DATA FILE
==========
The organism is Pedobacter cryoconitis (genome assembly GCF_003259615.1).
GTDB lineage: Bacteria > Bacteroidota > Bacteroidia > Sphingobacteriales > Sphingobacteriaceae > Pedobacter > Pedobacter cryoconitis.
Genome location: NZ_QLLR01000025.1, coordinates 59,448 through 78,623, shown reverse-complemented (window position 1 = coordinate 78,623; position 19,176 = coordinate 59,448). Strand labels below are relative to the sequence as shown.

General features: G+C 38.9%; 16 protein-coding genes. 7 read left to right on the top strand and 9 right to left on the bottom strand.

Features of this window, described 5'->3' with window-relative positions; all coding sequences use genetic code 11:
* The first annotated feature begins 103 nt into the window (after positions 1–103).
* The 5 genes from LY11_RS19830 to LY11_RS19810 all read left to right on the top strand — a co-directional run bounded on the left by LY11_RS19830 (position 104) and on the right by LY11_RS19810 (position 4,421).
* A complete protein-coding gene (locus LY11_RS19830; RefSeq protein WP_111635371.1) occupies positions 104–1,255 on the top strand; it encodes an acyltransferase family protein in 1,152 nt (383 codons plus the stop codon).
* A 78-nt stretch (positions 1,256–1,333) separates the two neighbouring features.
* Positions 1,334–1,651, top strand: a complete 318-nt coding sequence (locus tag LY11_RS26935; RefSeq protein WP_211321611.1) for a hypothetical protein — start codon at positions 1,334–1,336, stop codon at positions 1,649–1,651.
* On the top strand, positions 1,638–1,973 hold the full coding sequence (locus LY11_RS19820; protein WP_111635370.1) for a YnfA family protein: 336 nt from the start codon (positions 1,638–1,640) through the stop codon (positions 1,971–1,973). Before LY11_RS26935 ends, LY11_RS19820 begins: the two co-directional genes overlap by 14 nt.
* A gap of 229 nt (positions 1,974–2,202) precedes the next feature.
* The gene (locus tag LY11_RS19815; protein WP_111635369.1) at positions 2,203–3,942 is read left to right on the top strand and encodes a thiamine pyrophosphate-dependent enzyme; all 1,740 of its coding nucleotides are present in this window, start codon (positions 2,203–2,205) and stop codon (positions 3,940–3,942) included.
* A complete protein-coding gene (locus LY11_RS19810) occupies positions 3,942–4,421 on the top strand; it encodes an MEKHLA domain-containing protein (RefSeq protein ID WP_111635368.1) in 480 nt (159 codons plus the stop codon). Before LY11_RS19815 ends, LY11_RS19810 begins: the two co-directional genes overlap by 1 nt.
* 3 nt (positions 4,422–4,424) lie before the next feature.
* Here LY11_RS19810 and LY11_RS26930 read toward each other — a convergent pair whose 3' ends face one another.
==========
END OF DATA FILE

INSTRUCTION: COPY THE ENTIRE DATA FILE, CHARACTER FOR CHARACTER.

The organism is Pedobacter cryoconitis (genome assembly GCF_003259615.1).
GTDB lineage: Bacteria > Bacteroidota > Bacteroidia > Sphingobacteriales > Sphingobacteriaceae > Pedobacter > Pedobacter cryoconitis.
Genome location: NZ_QLLR01000025.1, coordinates 59,448 through 78,623, shown reverse-complemented (window position 1 = coordinate 78,623; position 19,176 = coordinate 59,448). Strand labels below are relative to the sequence as shown.

General features: G+C 38.9%; 16 protein-coding genes. 7 read left to right on the top strand and 9 right to left on the bottom strand.

Features of this window, described 5'->3' with window-relative positions; all coding sequences use genetic code 11:
* The first annotated feature begins 103 nt into the window (after positions 1–103).
* The 5 genes from LY11_RS19830 to LY11_RS19810 all read left to right on the top strand — a co-directional run bounded on the left by LY11_RS19830 (position 104) and on the right by LY11_RS19810 (position 4,421).
* A complete protein-coding gene (locus LY11_RS19830; RefSeq protein WP_111635371.1) occupies positions 104–1,255 on the top strand; it encodes an acyltransferase family protein in 1,152 nt (383 codons plus the stop codon).
* A 78-nt stretch (positions 1,256–1,333) separates the two neighbouring features.
* Positions 1,334–1,651, top strand: a complete 318-nt coding sequence (locus tag LY11_RS26935; RefSeq protein WP_211321611.1) for a hypothetical protein — start codon at positions 1,334–1,336, stop codon at positions 1,649–1,651.
* On the top strand, positions 1,638–1,973 hold the full coding sequence (locus LY11_RS19820; protein WP_111635370.1) for a YnfA family protein: 336 nt from the start codon (positions 1,638–1,640) through the stop codon (positions 1,971–1,973). Before LY11_RS26935 ends, LY11_RS19820 begins: the two co-directional genes overlap by 14 nt.
* A gap of 229 nt (positions 1,974–2,202) precedes the next feature.
* The gene (locus tag LY11_RS19815; protein WP_111635369.1) at positions 2,203–3,942 is read left to right on the top strand and encodes a thiamine pyrophosphate-dependent enzyme; all 1,740 of its coding nucleotides are present in this window, start codon (positions 2,203–2,205) and stop codon (positions 3,940–3,942) included.
* A complete protein-coding gene (locus LY11_RS19810) occupies positions 3,942–4,421 on the top strand; it encodes an MEKHLA domain-containing protein (RefSeq protein ID WP_111635368.1) in 480 nt (159 codons plus the stop codon). Before LY11_RS19815 ends, LY11_RS19810 begins: the two co-directional genes overlap by 1 nt.
* 3 nt (positions 4,422–4,424) lie before the next feature.
* Here LY11_RS19810 and LY11_RS26930 read toward each other — a convergent pair whose 3' ends face one another.